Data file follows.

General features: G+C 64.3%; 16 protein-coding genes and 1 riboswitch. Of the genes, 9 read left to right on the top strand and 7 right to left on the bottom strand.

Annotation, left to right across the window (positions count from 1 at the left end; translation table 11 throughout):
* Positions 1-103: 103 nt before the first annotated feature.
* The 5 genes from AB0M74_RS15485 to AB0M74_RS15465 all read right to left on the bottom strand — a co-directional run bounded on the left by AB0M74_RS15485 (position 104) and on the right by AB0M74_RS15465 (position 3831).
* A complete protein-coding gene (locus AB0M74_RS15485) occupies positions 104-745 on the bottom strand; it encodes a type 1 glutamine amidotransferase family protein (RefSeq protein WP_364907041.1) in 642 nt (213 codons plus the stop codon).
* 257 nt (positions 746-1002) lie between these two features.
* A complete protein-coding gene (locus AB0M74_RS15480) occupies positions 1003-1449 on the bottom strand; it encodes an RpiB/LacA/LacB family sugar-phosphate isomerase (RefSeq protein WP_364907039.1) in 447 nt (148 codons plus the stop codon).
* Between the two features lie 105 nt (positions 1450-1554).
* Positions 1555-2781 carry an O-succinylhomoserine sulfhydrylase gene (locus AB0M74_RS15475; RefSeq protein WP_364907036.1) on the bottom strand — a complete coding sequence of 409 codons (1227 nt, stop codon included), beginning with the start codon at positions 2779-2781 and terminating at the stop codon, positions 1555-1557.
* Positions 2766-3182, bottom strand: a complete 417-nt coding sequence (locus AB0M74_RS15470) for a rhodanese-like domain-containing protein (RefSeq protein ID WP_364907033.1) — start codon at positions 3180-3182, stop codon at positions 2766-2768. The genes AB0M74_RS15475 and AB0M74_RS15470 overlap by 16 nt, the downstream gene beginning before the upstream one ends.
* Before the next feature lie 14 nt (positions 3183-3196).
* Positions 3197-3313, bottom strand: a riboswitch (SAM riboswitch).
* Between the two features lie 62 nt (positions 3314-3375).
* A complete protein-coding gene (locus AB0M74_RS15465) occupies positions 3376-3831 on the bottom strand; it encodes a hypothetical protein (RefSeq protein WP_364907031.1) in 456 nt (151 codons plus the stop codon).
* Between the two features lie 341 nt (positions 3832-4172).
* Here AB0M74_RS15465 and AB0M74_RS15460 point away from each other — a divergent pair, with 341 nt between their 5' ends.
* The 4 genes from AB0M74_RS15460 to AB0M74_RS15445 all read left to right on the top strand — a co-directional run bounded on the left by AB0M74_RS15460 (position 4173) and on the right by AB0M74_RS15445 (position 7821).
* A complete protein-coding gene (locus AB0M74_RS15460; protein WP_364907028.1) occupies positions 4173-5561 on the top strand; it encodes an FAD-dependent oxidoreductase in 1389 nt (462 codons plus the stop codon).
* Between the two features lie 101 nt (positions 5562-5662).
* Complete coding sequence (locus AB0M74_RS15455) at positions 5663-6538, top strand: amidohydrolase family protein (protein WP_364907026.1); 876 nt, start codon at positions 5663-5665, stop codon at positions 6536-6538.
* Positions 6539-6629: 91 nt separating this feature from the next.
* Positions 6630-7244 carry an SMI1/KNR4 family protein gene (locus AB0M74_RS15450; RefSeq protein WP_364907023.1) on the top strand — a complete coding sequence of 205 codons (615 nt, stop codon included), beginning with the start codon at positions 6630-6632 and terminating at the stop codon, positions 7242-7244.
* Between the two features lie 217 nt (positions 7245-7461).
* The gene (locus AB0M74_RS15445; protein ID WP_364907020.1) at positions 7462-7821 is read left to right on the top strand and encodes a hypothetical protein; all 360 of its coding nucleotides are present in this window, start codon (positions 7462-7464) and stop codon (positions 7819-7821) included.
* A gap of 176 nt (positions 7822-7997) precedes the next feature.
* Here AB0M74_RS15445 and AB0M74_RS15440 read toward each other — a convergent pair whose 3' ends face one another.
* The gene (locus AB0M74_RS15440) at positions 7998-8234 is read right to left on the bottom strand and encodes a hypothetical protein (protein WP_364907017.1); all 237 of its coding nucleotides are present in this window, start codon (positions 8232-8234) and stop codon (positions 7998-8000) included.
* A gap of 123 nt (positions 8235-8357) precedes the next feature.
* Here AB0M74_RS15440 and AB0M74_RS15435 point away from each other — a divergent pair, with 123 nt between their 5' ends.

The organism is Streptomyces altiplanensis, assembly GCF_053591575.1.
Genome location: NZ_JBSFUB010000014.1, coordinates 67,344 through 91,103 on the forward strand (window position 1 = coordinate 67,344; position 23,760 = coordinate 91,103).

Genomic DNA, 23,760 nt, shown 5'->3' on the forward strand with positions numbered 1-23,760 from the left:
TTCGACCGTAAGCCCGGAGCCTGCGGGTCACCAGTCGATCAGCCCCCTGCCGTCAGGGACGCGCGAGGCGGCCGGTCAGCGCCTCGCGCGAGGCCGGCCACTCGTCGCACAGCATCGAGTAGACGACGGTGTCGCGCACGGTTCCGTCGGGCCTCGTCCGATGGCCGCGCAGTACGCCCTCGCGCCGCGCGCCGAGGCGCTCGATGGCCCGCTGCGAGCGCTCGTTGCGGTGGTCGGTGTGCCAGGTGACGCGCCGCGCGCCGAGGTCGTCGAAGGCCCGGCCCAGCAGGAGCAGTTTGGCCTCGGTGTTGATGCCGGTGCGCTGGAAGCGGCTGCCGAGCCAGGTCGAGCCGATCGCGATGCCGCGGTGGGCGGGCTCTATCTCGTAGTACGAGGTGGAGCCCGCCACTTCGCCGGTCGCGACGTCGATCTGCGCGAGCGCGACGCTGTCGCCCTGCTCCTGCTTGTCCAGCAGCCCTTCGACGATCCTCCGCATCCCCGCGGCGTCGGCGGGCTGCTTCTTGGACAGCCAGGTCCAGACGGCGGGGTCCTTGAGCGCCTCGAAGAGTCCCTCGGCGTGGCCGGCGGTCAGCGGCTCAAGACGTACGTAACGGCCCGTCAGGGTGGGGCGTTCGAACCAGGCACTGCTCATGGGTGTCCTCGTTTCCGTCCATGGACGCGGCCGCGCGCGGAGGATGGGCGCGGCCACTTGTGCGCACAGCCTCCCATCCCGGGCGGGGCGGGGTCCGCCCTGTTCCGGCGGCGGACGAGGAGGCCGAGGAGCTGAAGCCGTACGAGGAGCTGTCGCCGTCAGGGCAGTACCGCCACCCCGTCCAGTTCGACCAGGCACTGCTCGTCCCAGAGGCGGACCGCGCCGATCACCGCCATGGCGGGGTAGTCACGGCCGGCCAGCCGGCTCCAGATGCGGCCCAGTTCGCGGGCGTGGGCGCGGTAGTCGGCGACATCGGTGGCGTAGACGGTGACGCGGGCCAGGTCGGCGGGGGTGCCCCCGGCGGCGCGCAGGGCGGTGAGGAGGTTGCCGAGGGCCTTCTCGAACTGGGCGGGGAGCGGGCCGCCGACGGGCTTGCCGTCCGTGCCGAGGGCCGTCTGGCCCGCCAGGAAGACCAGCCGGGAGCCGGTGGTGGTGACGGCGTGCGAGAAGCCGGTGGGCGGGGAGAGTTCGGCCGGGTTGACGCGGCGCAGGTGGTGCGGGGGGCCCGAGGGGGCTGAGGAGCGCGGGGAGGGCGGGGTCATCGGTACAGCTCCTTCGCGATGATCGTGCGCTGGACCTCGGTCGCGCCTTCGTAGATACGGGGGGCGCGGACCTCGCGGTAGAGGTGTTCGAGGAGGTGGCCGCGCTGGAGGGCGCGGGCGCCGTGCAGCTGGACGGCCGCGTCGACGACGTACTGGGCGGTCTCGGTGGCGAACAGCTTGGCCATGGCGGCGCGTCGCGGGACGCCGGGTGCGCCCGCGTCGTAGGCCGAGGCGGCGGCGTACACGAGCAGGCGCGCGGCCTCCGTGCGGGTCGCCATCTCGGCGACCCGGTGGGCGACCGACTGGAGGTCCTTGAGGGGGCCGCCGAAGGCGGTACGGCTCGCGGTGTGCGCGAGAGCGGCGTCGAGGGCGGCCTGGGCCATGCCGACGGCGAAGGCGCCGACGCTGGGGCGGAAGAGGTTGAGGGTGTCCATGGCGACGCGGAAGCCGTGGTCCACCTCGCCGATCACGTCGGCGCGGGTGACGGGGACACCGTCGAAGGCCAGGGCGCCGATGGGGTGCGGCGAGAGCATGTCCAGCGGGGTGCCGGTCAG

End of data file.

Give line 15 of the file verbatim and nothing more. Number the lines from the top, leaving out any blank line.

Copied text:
* Between the two features lie 341 nt (positions 3832-4172).